We also know the national fair of Andrew's Day from 1521. (MOL DL 23 567.) The market town had its own council of 12 members. The privileges and the favorable location attracted the inhabitants of the surrounding villages to Cegléd.
Data on the size of the city’s population are from the 1470s and 1510s. In previous years, approx. 750, while in recent years approx. 1100 people lived in Cegléd. The charter issued by the first city council dates back to 1521. (MOL DL 23 567.) During the Middle Ages, 13 universities were known from the settlement.
In the 14th century, the entire area from Bercel to Tószeg belonged to Cegléd, then King Sigismund of Luxembourg donated Abony, Tetétlen, and Mátyás Hunyadi to Törtel.
Zsigmond also donated the 4 steppes, the possession of which resulted in centuries of warfare and litigation between Cegléd and Nyársapát. The controversy ended with the settlement of the inhabitants of Nyársapát, who was destroyed in 1666, in Cegléd.
In 1509, the town revolted against the nuns' officer because of its various arbitrariness in collecting taxes, and after a heated debate, the townspeople killed Dean Sebestyén. The nuns sent priest Lőrinc Mészáros to the city to reassure the people. Then, with the help of the new officer, two years later he managed to reach an agreement with the Dean's family for the nuns and the inhabitants. Accordingly, the city paid 200 forints in compensation to the officer's relatives.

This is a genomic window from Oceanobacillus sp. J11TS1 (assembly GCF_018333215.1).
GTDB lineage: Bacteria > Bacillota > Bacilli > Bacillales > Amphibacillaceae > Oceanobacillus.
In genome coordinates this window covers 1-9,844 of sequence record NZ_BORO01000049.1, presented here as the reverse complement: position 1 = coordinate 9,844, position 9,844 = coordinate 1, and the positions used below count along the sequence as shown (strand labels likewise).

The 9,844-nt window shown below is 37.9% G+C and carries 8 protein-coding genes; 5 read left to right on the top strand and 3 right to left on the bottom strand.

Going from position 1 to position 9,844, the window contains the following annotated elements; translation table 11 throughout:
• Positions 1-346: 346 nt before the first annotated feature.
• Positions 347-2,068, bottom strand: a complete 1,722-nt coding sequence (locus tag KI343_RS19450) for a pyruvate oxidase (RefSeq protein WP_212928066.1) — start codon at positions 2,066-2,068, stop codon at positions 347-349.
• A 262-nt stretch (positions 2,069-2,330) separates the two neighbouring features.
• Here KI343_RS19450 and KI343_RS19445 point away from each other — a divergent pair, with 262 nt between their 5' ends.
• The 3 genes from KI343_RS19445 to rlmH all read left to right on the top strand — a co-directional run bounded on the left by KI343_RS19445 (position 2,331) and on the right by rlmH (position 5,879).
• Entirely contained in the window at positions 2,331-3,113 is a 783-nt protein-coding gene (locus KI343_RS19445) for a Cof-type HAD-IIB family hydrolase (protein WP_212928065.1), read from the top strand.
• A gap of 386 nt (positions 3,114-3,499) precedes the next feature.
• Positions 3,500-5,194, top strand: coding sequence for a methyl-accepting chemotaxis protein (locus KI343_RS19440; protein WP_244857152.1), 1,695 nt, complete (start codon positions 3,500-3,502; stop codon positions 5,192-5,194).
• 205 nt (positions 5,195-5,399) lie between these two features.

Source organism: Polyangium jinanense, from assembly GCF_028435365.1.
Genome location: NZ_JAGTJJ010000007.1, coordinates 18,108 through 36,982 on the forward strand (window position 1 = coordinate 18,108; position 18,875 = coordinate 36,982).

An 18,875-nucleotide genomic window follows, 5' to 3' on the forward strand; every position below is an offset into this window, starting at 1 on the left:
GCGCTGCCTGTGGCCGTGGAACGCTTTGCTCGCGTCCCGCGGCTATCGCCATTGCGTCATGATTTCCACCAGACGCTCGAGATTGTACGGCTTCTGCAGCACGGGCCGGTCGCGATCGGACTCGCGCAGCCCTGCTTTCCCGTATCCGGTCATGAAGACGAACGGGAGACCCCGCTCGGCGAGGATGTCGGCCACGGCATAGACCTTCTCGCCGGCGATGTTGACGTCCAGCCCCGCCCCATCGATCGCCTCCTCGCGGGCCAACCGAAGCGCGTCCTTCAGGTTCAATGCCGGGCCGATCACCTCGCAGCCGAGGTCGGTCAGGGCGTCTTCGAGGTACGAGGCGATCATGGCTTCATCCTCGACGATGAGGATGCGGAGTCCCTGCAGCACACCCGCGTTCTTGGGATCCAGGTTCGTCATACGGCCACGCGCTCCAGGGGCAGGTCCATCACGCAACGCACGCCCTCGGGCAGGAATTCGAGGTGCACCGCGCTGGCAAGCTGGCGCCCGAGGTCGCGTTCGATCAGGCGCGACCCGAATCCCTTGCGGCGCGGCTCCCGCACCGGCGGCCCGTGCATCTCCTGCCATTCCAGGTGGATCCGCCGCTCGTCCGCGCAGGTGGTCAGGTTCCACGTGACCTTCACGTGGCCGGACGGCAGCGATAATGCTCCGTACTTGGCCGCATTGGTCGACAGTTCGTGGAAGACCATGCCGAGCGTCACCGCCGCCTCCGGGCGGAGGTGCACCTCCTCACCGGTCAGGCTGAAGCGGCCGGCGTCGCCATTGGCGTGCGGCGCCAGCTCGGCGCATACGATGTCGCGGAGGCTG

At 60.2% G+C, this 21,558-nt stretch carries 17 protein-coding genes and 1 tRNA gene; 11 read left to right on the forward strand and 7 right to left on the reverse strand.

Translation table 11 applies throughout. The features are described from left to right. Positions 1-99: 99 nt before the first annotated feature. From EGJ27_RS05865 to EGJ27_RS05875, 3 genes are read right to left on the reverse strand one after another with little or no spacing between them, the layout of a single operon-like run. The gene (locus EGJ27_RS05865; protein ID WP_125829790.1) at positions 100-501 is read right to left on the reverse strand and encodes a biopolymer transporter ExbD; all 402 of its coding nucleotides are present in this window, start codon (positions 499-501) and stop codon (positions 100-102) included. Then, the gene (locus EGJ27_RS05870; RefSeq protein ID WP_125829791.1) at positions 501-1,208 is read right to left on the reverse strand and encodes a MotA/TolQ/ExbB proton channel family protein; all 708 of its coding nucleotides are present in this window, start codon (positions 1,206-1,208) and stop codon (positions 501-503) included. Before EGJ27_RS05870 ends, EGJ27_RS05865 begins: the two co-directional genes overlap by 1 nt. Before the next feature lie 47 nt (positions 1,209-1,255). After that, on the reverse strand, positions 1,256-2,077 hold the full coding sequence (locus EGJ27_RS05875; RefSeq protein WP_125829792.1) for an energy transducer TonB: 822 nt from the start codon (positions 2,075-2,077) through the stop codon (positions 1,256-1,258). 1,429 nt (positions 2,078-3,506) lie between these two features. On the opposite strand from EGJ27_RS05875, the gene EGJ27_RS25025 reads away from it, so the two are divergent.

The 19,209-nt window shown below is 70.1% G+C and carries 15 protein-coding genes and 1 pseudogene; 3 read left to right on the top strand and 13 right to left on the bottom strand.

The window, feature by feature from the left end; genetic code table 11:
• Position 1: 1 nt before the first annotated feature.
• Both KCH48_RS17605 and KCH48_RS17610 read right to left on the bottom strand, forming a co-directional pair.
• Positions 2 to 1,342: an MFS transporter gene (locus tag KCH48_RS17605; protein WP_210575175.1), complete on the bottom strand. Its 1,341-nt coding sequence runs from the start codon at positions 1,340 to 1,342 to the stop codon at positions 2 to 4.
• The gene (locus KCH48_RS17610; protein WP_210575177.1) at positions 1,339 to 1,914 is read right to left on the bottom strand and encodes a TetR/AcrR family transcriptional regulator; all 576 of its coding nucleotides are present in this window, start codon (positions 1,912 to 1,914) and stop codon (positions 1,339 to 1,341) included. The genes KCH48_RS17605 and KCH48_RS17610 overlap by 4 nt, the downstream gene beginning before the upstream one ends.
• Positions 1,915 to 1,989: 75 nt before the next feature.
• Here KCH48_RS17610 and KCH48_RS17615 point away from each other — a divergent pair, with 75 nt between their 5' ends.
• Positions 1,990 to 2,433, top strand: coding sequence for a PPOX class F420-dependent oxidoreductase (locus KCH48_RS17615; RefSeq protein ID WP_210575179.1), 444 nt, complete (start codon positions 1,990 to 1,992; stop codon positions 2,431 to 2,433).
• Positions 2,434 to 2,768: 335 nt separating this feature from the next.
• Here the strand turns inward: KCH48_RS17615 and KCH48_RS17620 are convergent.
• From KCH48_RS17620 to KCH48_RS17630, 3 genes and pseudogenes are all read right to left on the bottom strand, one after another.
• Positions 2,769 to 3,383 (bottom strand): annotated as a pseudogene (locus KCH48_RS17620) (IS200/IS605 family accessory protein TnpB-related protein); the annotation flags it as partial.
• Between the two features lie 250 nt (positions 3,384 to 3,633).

In 1514, Franciscan monks and rural priests played a major role
in recruiting the Crusader Army and formulating the ideology of the
Peasant War. These included Dózsa's alleged friend, the
aforementioned priest Lőrinc Mészáros (whose name used to be the
Catholic School). The army of 40,000 crusaders against the Turks
also marched in Cegléd, practiced, and from here Dózsa sent out his
proclamation calling for serfs to join. About 2,000 people from
Cegléd also joined the army, as there was also a wealthy peasantry
or vineyard peasantry who wanted to rise. However, Dózsa's famous
speech in Cegléd was never made. Regardless of this, the Dózsa
statue made by József Somogyi is not unauthorized behind the
Catholic church in Kossuth Square.
Under Turkish rule
After the Tartar invasion, another danger threatened Hungary: the Turks. Cegléd was set on fire after the battle of Mohács, and after the occupation of Buda in 1541 and then Szolnok in 1552, it came under Turkish rule for 150 years. In the Turkish era, the city became a sultan's treasury (hash) estate, so it enjoyed relative peace. The surrounding population fled to the city in the face of the devastation, and the sheer border provided opportunities for brittle cattle farming. In the 1550s he was a member of the association of 3 cities - Kecskemét, Nagykőrös, Cegléd - and had a high degree of judicial independence. As a result of the Reformation, the population of the town became Calvinist (István Kis Szegedi also preached here), such a high school operated in the town, and the Reformed also took possession of the Catholic church.
While the Turkish age brought great devastation to the whole country, Cegléd prospered significantly during the peaceful periods. This was the end of the Fifteen Years' War (1593–1606). With the recapture of Nógrád Castle in 1594, larger campaigns began in the territory of Pest County as well, which also affected Cegléd. At that time, due to the great losses suffered in Cegléd, the people were completely disbanded between 1596 and 1602. Most of the population fled to Kőrös. After repopulation, it was still a prosperous city in the 17th century with a high degree of autonomy. The Turkish world in Cegléd came to an end after the liberation of Buda, but due to the wars that led to the expulsion of the Turks, the population fled to Kőrös and Kecskemét again in 1683.